Just under three hours from downtown Tokyo, in the Northern Japan Alps, sits Hakuba Valley – one of the country’s most popular ski areas, and with good reason.
Home to a soaring mountain range that bisects the main island of Honshu, you’ll find peaks up to 3,000 metres filled with powder snow, and a region full of history and a culture that dates back to 300 BC when Hakuba Valley was settled.
It’s a place where salt roads transported minerals from the Sea of Japan to the land-locked towns and where mountain families have lived for generation after generation.
Hakuba Valley is also a place for world-class skiing. First introduced to Japan in the early 1900s by the Austrians, the valley now boasts 10 ski and snowboard resorts from old-school boutique to international world class and was home to the Nagano Winter Olympics in 1998. Expect 11 to 13 metres of super dry snow every season and 143 runs for you to explore, not to mention 103 lifts in the valley and 7 terrain parks.
With three key mountain towns, a plethora of sub villages in which to bed down and a partnership with the Epic Pass, Hakuba Valley is the perfect place to discover when it’s safe to travel once again.
To make it even easier, we’ve listed a guide to the region’s old school towns.
Tucked away high up in the Northern Alps, is the best-kept hidden city of the area: Omachi.
This modern town founded in 1889 is an easy access point to Kashimayari Snow Resort for night skiing with a five-kilometre run and Jiigatake Snow Resort perfect for families, both on the Hakuba Valley lift pass.
Omachi City is surrounded by the Three Lakes of Nishina – Lake Kizaki is closest to the city centre and surrounded by hot springs, Lake Nakatsuna is a local’s fishing favourite and Lake Aoki is renowned for mountain reflections from the surface. You’ll also find the remnants of the thousand-year-old Chikuni Kaido Salt Road around the three lakes.
The area is also home to the Tateyama Kurobe Alpine Route that boasts the famous snow corridor walk with up to 20-metre snow walls on either side. Tourists can walk the 500-metre corridor each spring.
Love sake? Explore the city’s three sake distilleries made from alpine waters.
Love history? There is so much of it to discover here, with the people of Hakuba Valley having been in the area for over 6000 years, long before skiing was discovered. Try the Nishina Shinmeigu Shrine, one of Japan’s oldest shrines, or the Omachi Alpine Museum dedicated to all things mountain from the history of climbing to the yukigata patterns in snow.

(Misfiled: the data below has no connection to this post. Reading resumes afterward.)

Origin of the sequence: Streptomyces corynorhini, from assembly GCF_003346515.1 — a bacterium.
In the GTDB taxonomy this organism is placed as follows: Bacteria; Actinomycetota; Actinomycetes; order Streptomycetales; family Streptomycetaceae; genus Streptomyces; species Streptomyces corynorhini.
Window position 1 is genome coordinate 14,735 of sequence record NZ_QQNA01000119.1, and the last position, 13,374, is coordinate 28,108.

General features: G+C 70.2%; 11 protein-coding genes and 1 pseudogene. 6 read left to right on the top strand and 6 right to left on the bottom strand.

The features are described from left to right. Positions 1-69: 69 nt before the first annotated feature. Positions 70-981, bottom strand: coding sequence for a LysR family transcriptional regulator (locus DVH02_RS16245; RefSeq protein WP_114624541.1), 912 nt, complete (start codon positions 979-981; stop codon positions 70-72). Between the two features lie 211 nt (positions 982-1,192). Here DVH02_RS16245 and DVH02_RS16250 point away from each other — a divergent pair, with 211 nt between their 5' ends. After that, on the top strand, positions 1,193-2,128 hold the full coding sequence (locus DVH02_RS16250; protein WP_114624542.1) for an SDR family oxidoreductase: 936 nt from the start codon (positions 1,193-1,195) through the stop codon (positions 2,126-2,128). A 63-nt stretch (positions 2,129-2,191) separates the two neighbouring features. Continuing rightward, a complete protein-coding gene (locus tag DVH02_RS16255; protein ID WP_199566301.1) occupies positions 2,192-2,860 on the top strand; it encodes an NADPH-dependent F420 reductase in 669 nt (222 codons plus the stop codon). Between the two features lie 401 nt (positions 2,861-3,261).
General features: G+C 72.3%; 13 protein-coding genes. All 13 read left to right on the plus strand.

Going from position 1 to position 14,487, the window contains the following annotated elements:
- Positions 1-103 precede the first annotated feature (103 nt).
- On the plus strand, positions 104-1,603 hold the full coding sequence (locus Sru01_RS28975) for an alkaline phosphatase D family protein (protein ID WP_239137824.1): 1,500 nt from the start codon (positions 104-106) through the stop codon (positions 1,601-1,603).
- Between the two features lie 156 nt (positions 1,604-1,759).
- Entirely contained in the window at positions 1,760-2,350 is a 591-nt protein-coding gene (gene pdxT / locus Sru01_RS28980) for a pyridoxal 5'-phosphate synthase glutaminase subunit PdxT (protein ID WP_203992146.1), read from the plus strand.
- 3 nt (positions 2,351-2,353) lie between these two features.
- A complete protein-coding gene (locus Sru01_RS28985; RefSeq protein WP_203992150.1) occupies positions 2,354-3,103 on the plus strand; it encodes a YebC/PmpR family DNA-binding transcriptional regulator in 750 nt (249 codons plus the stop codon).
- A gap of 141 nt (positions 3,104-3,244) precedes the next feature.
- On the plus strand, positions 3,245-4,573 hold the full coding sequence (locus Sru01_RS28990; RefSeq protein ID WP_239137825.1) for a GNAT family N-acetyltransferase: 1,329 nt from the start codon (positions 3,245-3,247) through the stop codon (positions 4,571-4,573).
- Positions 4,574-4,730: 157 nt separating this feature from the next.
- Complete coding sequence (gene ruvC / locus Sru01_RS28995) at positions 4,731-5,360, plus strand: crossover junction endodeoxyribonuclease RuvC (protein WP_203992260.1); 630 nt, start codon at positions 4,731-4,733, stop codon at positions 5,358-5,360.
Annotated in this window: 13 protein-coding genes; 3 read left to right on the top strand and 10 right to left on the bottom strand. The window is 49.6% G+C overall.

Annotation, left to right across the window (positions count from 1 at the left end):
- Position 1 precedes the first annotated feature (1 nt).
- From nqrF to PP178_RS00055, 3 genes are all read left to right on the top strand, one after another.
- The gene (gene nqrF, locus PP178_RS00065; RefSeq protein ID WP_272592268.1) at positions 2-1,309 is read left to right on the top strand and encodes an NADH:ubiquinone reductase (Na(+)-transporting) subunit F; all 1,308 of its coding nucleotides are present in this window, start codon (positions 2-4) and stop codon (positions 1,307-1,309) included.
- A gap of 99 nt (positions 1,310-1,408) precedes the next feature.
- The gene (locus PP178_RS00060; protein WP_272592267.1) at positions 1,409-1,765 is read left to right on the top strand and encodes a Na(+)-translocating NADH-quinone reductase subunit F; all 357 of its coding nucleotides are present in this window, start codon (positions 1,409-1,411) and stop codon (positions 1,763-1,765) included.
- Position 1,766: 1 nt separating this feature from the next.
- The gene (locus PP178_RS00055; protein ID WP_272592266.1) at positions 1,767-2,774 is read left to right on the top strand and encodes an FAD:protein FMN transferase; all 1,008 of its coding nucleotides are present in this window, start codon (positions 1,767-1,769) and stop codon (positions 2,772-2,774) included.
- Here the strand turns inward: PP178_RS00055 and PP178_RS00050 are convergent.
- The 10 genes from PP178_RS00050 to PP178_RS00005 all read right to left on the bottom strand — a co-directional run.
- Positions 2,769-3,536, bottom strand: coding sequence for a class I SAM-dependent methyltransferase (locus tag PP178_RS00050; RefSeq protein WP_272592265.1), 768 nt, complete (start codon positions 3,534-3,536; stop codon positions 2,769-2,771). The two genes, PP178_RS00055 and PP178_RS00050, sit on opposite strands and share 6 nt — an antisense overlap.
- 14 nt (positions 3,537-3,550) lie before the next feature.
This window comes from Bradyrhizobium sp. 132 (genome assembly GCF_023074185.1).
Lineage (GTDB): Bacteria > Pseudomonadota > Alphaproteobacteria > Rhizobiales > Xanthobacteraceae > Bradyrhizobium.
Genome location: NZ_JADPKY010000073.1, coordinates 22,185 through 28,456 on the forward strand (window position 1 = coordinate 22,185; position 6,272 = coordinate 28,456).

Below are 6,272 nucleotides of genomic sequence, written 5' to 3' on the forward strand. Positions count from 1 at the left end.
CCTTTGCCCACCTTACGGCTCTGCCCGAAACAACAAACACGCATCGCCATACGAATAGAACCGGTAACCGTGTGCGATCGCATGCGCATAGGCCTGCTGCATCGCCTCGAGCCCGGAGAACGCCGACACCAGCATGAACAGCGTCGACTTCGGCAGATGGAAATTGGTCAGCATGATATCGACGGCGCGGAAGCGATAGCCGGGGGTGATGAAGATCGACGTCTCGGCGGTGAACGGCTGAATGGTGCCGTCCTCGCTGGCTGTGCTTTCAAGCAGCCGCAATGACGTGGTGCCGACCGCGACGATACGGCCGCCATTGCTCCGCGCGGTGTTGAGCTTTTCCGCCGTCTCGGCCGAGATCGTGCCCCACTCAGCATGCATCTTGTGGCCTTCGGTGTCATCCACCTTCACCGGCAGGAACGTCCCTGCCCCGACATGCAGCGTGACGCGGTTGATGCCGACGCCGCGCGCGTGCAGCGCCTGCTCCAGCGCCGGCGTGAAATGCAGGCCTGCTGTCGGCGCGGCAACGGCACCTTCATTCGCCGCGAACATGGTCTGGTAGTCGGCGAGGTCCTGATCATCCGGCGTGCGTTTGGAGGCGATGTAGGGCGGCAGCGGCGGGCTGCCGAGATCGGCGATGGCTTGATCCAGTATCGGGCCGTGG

Make sure you’re in town during February for the Omachi Snow Festival, a mix of traditional drum performances, fireworks, torch parades and more.
Think of Hakuba as a mix of western and traditional Japanese culture served up in a mix of village precincts that offer fun night life, traditional onsens and mountain inns, modern lodges and happening restaurants and bars after a massive day hitting up this area’s famous powder.
This uber cool mountain town offers a number of districts that are connected by the Genki-go night bus so you can stay in one and après in another. Echoland is between the Happo-one and Hakuba47 snow resorts, this is where you go for dining, drinking and dining some more. It is further away from the slopes than Happo and Wadano but has more night life on offer.
You’ll find the Wadano area on the north side of the Happo-one snow resort. With ease of skiing access, higher end ski in ski out accommodation and a ski school hub, Wadano is popular for those who like to ski hard from sun up to sun down. There are some sweet little restaurants amongst the village trees laden in snow that you may never want to leave.
The easiest resorts to access from Hakuba are Iwatake, Happo-one, Hakuba47, Goryu and Sanosaka. Expect a mix of uber groomed and deep powder on beginner to advanced runs and guided access to the valley’s pristine backcountry. Plus there’s night skiing to be found at Goryu, and the course has been running on 100% renewable energy since December.
You came for the powder, right? Then Otari has your name all over it. A sweet and quiet village tucked deep into the valley with big mountain snow and eleven onsens to soothe your weary ski legs.
This is where the authenticity of small Japanese towns comes into its own and makes you feel as though you’ve stepped back in time. Stop by the Otari Folk Museum, which has been around since 1868, and discover more about village life; wander the shops and pick up a pair of handmade straw sandals and boots; or try the local delicacy of pickled vegetables made with salt from the Salt Road.
Powder tree ski lovers will have heard about Hakuba Cortina Snow Resort, serviced by a giant old school hotel at the base and filled with perfectly spaced tree runs for mega powder days. It’s also interconnected with Hakuba Norikura Onsen Snow Resort, where you’ll enjoy little to no lift lines and an authentic type of charm.
Otari also plays host to Tsugaike Mountain Resort, the second largest resort in the valley with terrain parks, backcountry access and the opportunity to enjoy the surrounding mountain views while you cruise down many of the designated pistes.
Après in Otari is low key and usually held in lodges around a fire or over a meal, old school style.
Save with lift passes
All of the ten resorts mentioned in this article can be accessed by the Hakuba Valley Day Pass. You can also purchase multiple days on the pass to allow you to explore as much as possible. Or, if you have the Epic Pass, you can access five consecutive days here.
Ready to discover Japan’s largest resort? Find out more about Hakuba Valley here.